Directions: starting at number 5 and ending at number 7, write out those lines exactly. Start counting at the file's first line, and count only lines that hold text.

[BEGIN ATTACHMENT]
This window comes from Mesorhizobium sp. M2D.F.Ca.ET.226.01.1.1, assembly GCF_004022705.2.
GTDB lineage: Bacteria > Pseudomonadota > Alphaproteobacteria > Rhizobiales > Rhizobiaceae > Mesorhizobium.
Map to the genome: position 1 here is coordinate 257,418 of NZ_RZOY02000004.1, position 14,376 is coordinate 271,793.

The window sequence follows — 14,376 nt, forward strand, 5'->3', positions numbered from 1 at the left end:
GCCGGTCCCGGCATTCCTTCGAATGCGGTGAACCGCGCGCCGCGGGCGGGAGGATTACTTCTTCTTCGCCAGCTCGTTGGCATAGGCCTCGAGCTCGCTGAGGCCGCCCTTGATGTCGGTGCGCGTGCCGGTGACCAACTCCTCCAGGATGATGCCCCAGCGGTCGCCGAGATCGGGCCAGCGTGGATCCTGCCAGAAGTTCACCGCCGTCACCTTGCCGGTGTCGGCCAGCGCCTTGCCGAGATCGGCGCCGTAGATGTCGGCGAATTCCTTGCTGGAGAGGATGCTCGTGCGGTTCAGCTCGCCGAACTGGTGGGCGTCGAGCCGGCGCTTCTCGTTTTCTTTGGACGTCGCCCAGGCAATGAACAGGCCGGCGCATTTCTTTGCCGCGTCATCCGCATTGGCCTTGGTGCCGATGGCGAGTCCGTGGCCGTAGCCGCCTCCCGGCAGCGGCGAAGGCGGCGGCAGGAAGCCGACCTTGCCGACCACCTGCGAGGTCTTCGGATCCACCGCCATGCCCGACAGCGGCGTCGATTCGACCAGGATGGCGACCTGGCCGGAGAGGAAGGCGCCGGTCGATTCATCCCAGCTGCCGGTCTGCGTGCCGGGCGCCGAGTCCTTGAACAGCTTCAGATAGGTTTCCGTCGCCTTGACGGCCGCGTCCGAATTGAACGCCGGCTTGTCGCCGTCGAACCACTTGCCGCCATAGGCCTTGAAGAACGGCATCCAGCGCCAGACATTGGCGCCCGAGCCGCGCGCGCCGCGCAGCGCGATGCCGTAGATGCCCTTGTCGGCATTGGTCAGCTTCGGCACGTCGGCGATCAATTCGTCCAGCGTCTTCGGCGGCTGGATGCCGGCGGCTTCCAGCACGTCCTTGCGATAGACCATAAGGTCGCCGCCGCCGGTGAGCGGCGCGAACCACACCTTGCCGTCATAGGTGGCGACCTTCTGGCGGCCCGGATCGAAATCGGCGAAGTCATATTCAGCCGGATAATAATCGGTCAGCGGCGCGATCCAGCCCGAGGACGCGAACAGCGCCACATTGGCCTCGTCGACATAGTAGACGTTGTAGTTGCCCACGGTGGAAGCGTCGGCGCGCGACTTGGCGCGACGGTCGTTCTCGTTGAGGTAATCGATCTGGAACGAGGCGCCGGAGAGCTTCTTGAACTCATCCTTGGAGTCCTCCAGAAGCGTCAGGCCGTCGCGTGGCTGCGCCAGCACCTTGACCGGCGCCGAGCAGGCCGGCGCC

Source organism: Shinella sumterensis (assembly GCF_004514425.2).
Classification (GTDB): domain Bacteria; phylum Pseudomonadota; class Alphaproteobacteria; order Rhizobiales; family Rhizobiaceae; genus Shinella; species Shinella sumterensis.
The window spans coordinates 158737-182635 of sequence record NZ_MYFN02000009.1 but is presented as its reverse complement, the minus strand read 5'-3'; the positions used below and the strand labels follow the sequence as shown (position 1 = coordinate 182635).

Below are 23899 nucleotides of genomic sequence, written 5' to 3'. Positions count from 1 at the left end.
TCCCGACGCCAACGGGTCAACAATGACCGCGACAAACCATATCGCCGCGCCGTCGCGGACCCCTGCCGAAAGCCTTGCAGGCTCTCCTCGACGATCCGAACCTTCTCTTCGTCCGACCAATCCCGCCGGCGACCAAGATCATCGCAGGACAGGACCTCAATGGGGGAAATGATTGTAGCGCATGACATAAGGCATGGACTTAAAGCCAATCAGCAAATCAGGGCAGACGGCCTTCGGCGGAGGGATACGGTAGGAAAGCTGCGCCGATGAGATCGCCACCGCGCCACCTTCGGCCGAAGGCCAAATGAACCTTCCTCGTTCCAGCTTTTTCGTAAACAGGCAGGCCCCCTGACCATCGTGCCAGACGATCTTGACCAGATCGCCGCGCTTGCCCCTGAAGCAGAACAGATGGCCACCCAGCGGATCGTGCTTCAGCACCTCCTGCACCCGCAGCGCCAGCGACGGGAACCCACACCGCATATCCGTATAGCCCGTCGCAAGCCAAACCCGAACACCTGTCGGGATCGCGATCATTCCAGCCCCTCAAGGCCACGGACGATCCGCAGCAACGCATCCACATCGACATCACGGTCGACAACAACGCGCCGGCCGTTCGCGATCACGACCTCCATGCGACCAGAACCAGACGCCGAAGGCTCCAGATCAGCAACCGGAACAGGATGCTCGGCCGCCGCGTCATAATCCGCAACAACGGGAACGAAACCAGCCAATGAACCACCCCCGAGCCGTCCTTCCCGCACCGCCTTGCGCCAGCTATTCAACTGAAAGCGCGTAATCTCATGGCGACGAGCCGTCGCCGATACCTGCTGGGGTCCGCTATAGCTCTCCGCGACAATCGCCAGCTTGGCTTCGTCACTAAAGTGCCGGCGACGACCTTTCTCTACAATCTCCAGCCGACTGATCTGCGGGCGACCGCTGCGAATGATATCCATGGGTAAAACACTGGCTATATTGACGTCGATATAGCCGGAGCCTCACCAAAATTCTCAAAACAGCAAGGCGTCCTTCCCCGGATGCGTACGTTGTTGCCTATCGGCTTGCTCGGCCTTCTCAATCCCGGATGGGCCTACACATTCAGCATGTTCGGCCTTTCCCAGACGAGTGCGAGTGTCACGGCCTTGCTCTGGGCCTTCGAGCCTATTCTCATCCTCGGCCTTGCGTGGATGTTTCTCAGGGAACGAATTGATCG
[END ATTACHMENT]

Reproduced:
GCCGGTCCCGGCATTCCTTCGAATGCGGTGAACCGCGCGCCGCGGGCGGGAGGATTACTTCTTCTTCGCCAGCTCGTTGGCATAGGCCTCGAGCTCGCTGAGGCCGCCCTTGATGTCGGTGCGCGTGCCGGTGACCAACTCCTCCAGGATGATGCCCCAGCGGTCGCCGAGATCGGGCCAGCGTGGATCCTGCCAGAAGTTCACCGCCGTCACCTTGCCGGTGTCGGCCAGCGCCTTGCCGAGATCGGCGCCGTAGATGTCGGCGAATTCCTTGCTGGAGAGGATGCTCGTGCGGTTCAGCTCGCCGAACTGGTGGGCGTCGAGCCGGCGCTTCTCGTTTTCTTTGGACGTCGCCCAGGCAATGAACAGGCCGGCGCATTTCTTTGCCGCGTCATCCGCATTGGCCTTGGTGCCGATGGCGAGTCCGTGGCCGTAGCCGCCTCCCGGCAGCGGCGAAGGCGGCGGCAGGAAGCCGACCTTGCCGACCACCTGCGAGGTCTTCGGATCCACCGCCATGCCCGACAGCGGCGTCGATTCGACCAGGATGGCGACCTGGCCGGAGAGGAAGGCGCCGGTCGATTCATCCCAGCTGCCGGTCTGCGTGCCGGGCGCCGAGTCCTTGAACAGCTTCAGATAGGTTTCCGTCGCCTTGACGGCCGCGTCCGAATTGAACGCCGGCTTGTCGCCGTCGAACCACTTGCCGCCATAGGCCTTGAAGAACGGCATCCAGCGCCAGACATTGGCGCCCGAGCCGCGCGCGCCGCGCAGCGCGATGCCGTAGATGCCCTTGTCGGCATTGGTCAGCTTCGGCACGTCGGCGATCAATTCGTCCAGCGTCTTCGGCGGCTGGATGCCGGCGGCTTCCAGCACGTCCTTGCGATAGACCATAAGGTCGCCGCCGCCGGTGAGCGGCGCGAACCACACCTTGCCGTCATAGGTGGCGACCTTCTGGCGGCCCGGATCGAAATCGGCGAAGTCATATTCAGCCGGATAATAATCGGTCAGCGGCGCGATCCAGCCCGAGGACGCGAACAGCGCCACATTGGCCTCGTCGACATAGTAGACGTTGTAGTTGCCCACGGTGGAAGCGTCGGCGCGCGACTTGGCGCGACGGTCGTTCTCGTTGAGGTAATCGATCTGGAACGAGGCGCCGGAGAGCTTCTTGAACTCATCCTTGGAGTCCTCCAGAAGCGTCAGGCCGTCGCGTGGCTGCGCCAGCACCTTGACCGGCGCCGAGCAGGCCGGCGCC

Source organism: Shinella sumterensis (assembly GCF_004514425.2).
Classification (GTDB): domain Bacteria; phylum Pseudomonadota; class Alphaproteobacteria; order Rhizobiales; family Rhizobiaceae; genus Shinella; species Shinella sumterensis.